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Seymour v. United States Dep't of Defense

UNITED STATES DISTRICT COURT SOUTHERN DISTRICT OF CALIFORNIA


August 26, 2010

JESSICA SEYMOUR, PLAINTIFF,
v.
UNITED STATES DEPARTMENT OF DEFENSE; ET AL., DEFENDANTS.

The opinion of the court was delivered by: Honorable Janis L. Sammartino United States District Judge

ODER: DENYING MOTION FOR TEMPORARY RESTRAINING ORDER (Doc. No. 32)

Presently before the Court is Plaintiff Jessica Seymour's motion for emergency injunctive relief. (Doc. No. 32.) The Court construes Plaintiff's motion as a request for a temporary restraining order. In light of the law regarding such injunctive relief and the arguments Plaintiff presents, the motion is DENIED.

LEGAL STANDARD

Temporary restraining orders are governed by the same standard applicable to preliminary injunctions. See New Motor Vehicle Bd. of Cal. v. Orrin W. Fox Co., 434 U.S. 1345, 1347 n.2 (1977) (Rehnquist, J.). "A plaintiff seeking a preliminary injunction must establish that he is likely to succeed on the merits, that he is likely to suffer irreparable harm in the absence of preliminary relief, that the balance of equities tips in his favor, and that an injunction is in the public interest." Winter v. Natural Res. Def. Council, Inc. (NRDC), - U.S. -, 129 S.Ct. 365, 374 (2008) (citing Munaf v. Geren, 553 U.S. 674, 128 S.Ct. 2207, 2218--19 (2008)); see also Am. Trucking Ass'ns, Inc. v. City of Los Angeles, 559 F.3d 1046, 1052 (9th Cir. 2009). This is an "extraordinary remedy that may only be awarded upon a clear showing that the plaintiff is entitled to such relief." NRDC, 129 S.Ct. at 376. This "clear showing" requires Plaintiff to show more than a mere "possibility" of irreparable harm, but instead she must "demonstrate that irreparable injury is likely in the absence of an injunction." Id. at 375 (emphasis in original); Am. Trucking Ass'ns, 559 F.3d at 1052.

Further, when a plaintiffs has not provided notice of her motion to the defendant, Federal Rule of Civil Procedure 65(b)(1) imposes additional requirements prior to the issuance of a temporary restraining order.

The court may issue a temporary restraining order without written or oral notice to the adverse party or its attorney only if: (A) specific facts in an affidavit or verified complaint clearly show that immediate and irreparable injury, loss, or damage will result to the movant before the adverse party can be heard in opposition; and (B) the movant's attorney certifies in writing any efforts made to give notice and the reasons why it should not be required.

Fed. R. Civ. P. 65(b)(1).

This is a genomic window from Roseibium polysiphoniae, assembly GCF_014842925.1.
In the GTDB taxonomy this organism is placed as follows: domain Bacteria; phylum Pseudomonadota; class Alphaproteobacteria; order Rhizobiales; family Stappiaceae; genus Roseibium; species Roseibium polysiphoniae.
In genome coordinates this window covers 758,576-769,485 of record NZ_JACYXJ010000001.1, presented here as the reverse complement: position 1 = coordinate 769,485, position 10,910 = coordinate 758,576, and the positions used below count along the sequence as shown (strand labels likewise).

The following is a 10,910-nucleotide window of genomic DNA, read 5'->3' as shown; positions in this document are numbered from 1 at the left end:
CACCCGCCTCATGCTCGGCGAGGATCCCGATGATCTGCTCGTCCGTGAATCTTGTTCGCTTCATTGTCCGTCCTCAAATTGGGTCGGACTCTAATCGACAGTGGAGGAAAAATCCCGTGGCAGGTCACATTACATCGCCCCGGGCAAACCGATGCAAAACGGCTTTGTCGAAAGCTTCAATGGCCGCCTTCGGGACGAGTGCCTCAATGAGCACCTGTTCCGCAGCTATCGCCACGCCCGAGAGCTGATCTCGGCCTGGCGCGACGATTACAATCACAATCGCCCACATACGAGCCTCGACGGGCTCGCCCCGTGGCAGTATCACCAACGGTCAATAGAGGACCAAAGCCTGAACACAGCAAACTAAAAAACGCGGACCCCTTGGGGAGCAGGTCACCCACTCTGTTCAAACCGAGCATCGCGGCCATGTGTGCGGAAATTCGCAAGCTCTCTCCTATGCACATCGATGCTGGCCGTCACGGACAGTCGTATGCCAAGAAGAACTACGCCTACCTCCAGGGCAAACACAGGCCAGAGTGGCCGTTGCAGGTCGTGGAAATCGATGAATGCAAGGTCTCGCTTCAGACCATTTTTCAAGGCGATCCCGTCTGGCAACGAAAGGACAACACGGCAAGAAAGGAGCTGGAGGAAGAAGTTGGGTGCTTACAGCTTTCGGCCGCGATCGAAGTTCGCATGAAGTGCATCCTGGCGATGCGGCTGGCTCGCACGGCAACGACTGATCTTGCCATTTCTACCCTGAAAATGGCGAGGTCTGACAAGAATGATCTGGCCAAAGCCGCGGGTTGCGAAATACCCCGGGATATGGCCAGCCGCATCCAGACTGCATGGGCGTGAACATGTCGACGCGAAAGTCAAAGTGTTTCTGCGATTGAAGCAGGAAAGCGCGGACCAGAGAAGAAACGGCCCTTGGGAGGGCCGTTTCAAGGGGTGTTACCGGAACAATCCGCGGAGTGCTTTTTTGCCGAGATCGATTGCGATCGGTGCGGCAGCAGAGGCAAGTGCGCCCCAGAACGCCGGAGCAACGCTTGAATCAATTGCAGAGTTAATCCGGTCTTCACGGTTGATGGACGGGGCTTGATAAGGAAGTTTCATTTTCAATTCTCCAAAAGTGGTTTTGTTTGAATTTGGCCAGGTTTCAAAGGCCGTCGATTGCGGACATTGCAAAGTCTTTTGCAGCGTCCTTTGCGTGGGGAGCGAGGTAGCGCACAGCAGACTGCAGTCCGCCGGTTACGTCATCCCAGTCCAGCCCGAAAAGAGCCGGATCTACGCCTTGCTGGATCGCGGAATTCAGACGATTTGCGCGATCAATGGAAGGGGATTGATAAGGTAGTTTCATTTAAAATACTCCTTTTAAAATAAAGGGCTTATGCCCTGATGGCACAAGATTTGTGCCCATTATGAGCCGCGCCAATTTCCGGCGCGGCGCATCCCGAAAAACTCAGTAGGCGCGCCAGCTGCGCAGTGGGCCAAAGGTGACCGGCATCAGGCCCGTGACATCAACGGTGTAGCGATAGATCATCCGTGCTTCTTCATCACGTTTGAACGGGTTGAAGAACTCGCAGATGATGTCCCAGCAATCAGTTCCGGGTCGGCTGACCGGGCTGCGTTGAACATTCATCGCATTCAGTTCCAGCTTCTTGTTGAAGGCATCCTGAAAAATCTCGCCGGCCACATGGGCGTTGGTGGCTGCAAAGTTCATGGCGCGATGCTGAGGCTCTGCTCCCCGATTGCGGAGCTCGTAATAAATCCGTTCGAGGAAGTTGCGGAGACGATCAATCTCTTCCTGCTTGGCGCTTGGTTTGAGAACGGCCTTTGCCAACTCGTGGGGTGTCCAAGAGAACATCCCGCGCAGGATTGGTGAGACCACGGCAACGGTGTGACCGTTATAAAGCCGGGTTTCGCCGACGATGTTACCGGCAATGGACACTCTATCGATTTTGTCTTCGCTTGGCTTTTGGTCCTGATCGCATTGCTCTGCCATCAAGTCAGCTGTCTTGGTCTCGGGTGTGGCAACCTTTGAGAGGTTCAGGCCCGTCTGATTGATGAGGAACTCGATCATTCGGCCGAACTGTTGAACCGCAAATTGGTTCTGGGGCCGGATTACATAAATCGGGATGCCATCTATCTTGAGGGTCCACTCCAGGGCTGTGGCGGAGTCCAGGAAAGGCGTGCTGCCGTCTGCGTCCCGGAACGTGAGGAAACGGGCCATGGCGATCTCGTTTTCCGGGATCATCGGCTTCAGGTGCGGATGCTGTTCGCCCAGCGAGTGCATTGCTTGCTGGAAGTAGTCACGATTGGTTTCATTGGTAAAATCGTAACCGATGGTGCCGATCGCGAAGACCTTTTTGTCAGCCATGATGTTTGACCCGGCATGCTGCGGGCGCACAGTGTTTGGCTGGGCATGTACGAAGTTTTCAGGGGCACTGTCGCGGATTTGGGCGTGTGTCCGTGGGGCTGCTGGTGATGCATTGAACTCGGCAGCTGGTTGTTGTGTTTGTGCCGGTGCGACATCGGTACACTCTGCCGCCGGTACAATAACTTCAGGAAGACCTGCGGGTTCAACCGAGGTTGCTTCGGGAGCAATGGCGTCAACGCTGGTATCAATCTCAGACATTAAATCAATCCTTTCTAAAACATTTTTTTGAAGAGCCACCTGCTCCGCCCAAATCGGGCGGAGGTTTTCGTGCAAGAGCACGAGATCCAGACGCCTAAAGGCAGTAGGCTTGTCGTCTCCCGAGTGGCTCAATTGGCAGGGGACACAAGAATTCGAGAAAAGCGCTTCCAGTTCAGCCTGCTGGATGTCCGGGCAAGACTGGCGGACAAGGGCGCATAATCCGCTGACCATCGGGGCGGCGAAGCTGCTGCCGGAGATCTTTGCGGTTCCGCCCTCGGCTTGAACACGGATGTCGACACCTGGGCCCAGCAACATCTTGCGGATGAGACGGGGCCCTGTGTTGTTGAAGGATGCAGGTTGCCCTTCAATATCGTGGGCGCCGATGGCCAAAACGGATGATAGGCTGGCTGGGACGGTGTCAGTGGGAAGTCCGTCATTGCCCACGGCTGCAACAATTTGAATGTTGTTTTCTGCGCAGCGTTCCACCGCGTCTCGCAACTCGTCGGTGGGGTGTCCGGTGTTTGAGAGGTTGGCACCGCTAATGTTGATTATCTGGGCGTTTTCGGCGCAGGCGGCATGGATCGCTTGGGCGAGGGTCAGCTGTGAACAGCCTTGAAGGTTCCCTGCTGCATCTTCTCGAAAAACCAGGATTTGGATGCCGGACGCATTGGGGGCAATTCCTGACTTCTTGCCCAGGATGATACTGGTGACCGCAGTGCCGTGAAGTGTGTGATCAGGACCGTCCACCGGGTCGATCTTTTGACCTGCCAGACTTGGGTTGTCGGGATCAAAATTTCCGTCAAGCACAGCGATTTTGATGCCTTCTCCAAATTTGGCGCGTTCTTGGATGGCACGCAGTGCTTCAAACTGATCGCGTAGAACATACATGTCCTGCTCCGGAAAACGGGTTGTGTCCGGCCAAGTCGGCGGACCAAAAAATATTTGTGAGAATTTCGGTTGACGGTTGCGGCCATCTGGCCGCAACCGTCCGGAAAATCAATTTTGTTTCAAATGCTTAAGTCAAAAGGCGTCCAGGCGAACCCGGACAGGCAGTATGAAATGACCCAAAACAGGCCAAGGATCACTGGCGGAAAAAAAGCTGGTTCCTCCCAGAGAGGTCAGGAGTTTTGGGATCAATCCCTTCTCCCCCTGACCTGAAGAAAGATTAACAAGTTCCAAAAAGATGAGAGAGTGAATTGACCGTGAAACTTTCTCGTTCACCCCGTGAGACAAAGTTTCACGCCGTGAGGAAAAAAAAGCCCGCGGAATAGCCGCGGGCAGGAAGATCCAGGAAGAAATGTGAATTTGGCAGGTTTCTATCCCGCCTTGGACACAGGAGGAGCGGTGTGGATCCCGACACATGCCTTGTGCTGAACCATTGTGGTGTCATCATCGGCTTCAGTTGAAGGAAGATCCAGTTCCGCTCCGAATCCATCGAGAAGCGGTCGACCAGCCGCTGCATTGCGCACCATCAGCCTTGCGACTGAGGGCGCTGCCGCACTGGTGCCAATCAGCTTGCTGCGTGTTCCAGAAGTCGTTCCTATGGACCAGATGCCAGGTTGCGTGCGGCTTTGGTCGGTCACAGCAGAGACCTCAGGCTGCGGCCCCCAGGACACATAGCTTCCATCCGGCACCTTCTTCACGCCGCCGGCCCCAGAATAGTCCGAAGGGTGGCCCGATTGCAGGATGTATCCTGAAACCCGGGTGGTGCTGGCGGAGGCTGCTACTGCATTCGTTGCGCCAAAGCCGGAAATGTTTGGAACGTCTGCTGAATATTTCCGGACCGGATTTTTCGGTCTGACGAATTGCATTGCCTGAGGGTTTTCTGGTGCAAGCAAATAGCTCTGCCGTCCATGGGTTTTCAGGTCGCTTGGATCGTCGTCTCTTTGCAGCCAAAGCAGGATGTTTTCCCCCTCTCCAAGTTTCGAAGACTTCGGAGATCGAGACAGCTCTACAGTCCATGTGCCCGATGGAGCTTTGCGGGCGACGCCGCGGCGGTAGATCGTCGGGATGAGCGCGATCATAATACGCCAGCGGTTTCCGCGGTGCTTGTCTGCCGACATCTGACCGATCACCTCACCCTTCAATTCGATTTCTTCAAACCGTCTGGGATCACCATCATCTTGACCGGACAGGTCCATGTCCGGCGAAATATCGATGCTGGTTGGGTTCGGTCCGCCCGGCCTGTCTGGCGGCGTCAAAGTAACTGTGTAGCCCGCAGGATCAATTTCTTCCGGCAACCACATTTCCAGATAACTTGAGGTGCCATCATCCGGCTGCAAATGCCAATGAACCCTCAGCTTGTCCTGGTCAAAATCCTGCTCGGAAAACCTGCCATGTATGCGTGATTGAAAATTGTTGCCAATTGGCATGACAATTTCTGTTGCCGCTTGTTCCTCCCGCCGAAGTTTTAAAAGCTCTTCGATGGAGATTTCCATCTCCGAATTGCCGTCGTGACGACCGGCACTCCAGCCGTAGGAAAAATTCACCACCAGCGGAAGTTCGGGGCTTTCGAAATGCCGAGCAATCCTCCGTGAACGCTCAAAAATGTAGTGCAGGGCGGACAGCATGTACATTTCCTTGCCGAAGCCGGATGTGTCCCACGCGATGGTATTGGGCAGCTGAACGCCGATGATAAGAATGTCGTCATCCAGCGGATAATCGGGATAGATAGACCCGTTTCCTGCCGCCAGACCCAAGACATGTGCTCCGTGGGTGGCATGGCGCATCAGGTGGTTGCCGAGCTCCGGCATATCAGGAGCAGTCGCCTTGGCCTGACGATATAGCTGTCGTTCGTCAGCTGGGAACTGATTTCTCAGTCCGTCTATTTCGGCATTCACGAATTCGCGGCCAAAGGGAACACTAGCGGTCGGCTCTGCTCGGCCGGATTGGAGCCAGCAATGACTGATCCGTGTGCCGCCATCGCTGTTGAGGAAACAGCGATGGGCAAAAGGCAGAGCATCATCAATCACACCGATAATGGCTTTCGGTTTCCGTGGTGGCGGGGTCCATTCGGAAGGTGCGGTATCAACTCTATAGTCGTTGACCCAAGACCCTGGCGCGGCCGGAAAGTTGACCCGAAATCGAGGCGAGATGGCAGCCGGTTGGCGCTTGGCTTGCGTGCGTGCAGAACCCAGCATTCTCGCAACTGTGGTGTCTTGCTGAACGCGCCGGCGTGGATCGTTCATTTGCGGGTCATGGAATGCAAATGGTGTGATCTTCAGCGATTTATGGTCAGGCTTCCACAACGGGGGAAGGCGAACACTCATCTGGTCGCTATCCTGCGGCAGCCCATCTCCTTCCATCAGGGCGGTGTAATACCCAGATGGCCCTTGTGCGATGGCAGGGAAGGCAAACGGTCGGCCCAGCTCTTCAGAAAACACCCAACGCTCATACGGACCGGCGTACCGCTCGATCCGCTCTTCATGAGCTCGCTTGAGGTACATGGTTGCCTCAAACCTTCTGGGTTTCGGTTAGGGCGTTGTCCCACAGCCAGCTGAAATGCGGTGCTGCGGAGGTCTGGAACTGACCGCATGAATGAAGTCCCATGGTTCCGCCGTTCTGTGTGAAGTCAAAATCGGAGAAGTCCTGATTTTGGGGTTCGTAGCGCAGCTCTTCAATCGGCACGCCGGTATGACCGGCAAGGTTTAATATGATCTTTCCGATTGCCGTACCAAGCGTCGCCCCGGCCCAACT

ANALYSIS

As stated above, Plaintiff's motion must be DENIED. She has not satisfied Rule 65(b)(1)'s requirements for the issuance of a temporary restraining order without notice and has not shown that she is likely to succeed on the merits of her case. Without these showings, the Court is precluded from issuing a temporary restraining order. NRDC, 129 S.Ct. at 375--76.

I. PROPRIETY OF A WITHOUT NOTICE TEMPORARY RESTRAINING ORDER

To begin with, Plaintiff has provided no indication that she served the Defendants with the present motion. As such, she must meet one of the two requirements of Rule 65(b)(1). First, Plaintiff has not certified that she made any efforts to give notice of this motion to the Defendants nor has she explained why notice should not be required. The Court can only presume that she did not try to serve and that this motion does not meet the requirements of Rule 65(b)(1)(B).

As to Rule 65(b)(1)(A), Plaintiff has also not shown that she is entitled to a restraining order without notice under that provision. Although Plaintiff's First Amended Complaint (FAC) is verified, it does not "show that immediate and irreparable injury, loss, or damage will result to the movant before the adverse party can be heard in opposition." Fed. R. Civ. P. 65(b)(1)(A); see also Doc. No. 8 (FAC). Certainly both the FAC and the restraining order motion make serious allegations, but there is no indication that any injury is so imminent that there is no time to hear Defendants in opposition to the motion. This is further supported by the fact that Plaintiff filed this case May 6, 2010 and the First Amended Complaint on June 4, 2010. (Doc. Nos. 1 & 8.) Given the already substantial time lapse from the filing of the case it is not unreasonable that Defendants should have the opportunity to respond prior to the issuance of an injunction against them. As such, the Court must DENY Plaintiff's motion for failure to provide notice to Defendants.